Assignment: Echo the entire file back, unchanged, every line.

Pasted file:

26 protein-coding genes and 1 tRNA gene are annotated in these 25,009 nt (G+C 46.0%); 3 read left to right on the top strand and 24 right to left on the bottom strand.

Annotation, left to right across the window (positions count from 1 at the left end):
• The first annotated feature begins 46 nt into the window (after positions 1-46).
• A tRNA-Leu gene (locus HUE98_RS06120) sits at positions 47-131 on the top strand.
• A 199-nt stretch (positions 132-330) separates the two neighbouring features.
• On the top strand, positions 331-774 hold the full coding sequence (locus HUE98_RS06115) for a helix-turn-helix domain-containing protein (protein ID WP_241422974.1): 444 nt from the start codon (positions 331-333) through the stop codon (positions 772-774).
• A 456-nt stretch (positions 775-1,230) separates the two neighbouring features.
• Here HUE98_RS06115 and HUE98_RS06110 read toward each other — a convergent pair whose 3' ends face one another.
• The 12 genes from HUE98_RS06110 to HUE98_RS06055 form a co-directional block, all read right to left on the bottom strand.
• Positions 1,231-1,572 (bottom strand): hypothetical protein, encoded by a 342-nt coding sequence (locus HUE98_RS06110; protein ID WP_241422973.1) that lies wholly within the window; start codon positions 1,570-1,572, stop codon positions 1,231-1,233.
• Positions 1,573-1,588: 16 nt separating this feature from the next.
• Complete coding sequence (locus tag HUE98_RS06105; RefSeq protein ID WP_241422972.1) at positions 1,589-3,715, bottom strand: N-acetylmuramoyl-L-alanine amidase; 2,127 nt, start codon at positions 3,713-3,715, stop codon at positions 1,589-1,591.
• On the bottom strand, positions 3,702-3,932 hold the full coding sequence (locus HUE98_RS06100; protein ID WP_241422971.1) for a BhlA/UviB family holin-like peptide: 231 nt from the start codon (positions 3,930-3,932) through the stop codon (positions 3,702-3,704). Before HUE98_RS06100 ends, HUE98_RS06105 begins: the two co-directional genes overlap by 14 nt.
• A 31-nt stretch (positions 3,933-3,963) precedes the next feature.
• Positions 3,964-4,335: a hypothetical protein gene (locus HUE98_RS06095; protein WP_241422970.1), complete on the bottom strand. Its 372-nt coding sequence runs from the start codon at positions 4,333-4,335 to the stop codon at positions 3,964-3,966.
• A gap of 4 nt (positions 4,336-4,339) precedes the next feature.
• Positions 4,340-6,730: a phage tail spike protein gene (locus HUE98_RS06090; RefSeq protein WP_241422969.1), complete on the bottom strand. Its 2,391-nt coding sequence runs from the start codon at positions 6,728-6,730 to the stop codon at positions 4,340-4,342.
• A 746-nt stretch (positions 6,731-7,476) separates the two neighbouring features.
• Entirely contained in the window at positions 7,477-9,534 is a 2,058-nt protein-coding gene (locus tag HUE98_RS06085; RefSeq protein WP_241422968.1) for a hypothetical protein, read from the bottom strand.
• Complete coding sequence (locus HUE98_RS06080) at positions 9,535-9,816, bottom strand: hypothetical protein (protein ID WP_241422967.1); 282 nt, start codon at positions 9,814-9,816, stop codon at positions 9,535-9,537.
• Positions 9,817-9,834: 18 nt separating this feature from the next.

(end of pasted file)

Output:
26 protein-coding genes and 1 tRNA gene are annotated in these 25,009 nt (G+C 46.0%); 3 read left to right on the top strand and 24 right to left on the bottom strand.

Annotation, left to right across the window (positions count from 1 at the left end):
• The first annotated feature begins 46 nt into the window (after positions 1-46).
• A tRNA-Leu gene (locus HUE98_RS06120) sits at positions 47-131 on the top strand.
• A 199-nt stretch (positions 132-330) separates the two neighbouring features.
• On the top strand, positions 331-774 hold the full coding sequence (locus HUE98_RS06115) for a helix-turn-helix domain-containing protein (protein ID WP_241422974.1): 444 nt from the start codon (positions 331-333) through the stop codon (positions 772-774).
• A 456-nt stretch (positions 775-1,230) separates the two neighbouring features.
• Here HUE98_RS06115 and HUE98_RS06110 read toward each other — a convergent pair whose 3' ends face one another.
• The 12 genes from HUE98_RS06110 to HUE98_RS06055 form a co-directional block, all read right to left on the bottom strand.
• Positions 1,231-1,572 (bottom strand): hypothetical protein, encoded by a 342-nt coding sequence (locus HUE98_RS06110; protein ID WP_241422973.1) that lies wholly within the window; start codon positions 1,570-1,572, stop codon positions 1,231-1,233.
• Positions 1,573-1,588: 16 nt separating this feature from the next.
• Complete coding sequence (locus tag HUE98_RS06105; RefSeq protein ID WP_241422972.1) at positions 1,589-3,715, bottom strand: N-acetylmuramoyl-L-alanine amidase; 2,127 nt, start codon at positions 3,713-3,715, stop codon at positions 1,589-1,591.
• On the bottom strand, positions 3,702-3,932 hold the full coding sequence (locus HUE98_RS06100; protein ID WP_241422971.1) for a BhlA/UviB family holin-like peptide: 231 nt from the start codon (positions 3,930-3,932) through the stop codon (positions 3,702-3,704). Before HUE98_RS06100 ends, HUE98_RS06105 begins: the two co-directional genes overlap by 14 nt.
• A 31-nt stretch (positions 3,933-3,963) precedes the next feature.
• Positions 3,964-4,335: a hypothetical protein gene (locus HUE98_RS06095; protein WP_241422970.1), complete on the bottom strand. Its 372-nt coding sequence runs from the start codon at positions 4,333-4,335 to the stop codon at positions 3,964-3,966.
• A gap of 4 nt (positions 4,336-4,339) precedes the next feature.
• Positions 4,340-6,730: a phage tail spike protein gene (locus HUE98_RS06090; RefSeq protein WP_241422969.1), complete on the bottom strand. Its 2,391-nt coding sequence runs from the start codon at positions 6,728-6,730 to the stop codon at positions 4,340-4,342.
• A 746-nt stretch (positions 6,731-7,476) separates the two neighbouring features.
• Entirely contained in the window at positions 7,477-9,534 is a 2,058-nt protein-coding gene (locus tag HUE98_RS06085; RefSeq protein WP_241422968.1) for a hypothetical protein, read from the bottom strand.
• Complete coding sequence (locus HUE98_RS06080) at positions 9,535-9,816, bottom strand: hypothetical protein (protein ID WP_241422967.1); 282 nt, start codon at positions 9,814-9,816, stop codon at positions 9,535-9,537.
• Positions 9,817-9,834: 18 nt separating this feature from the next.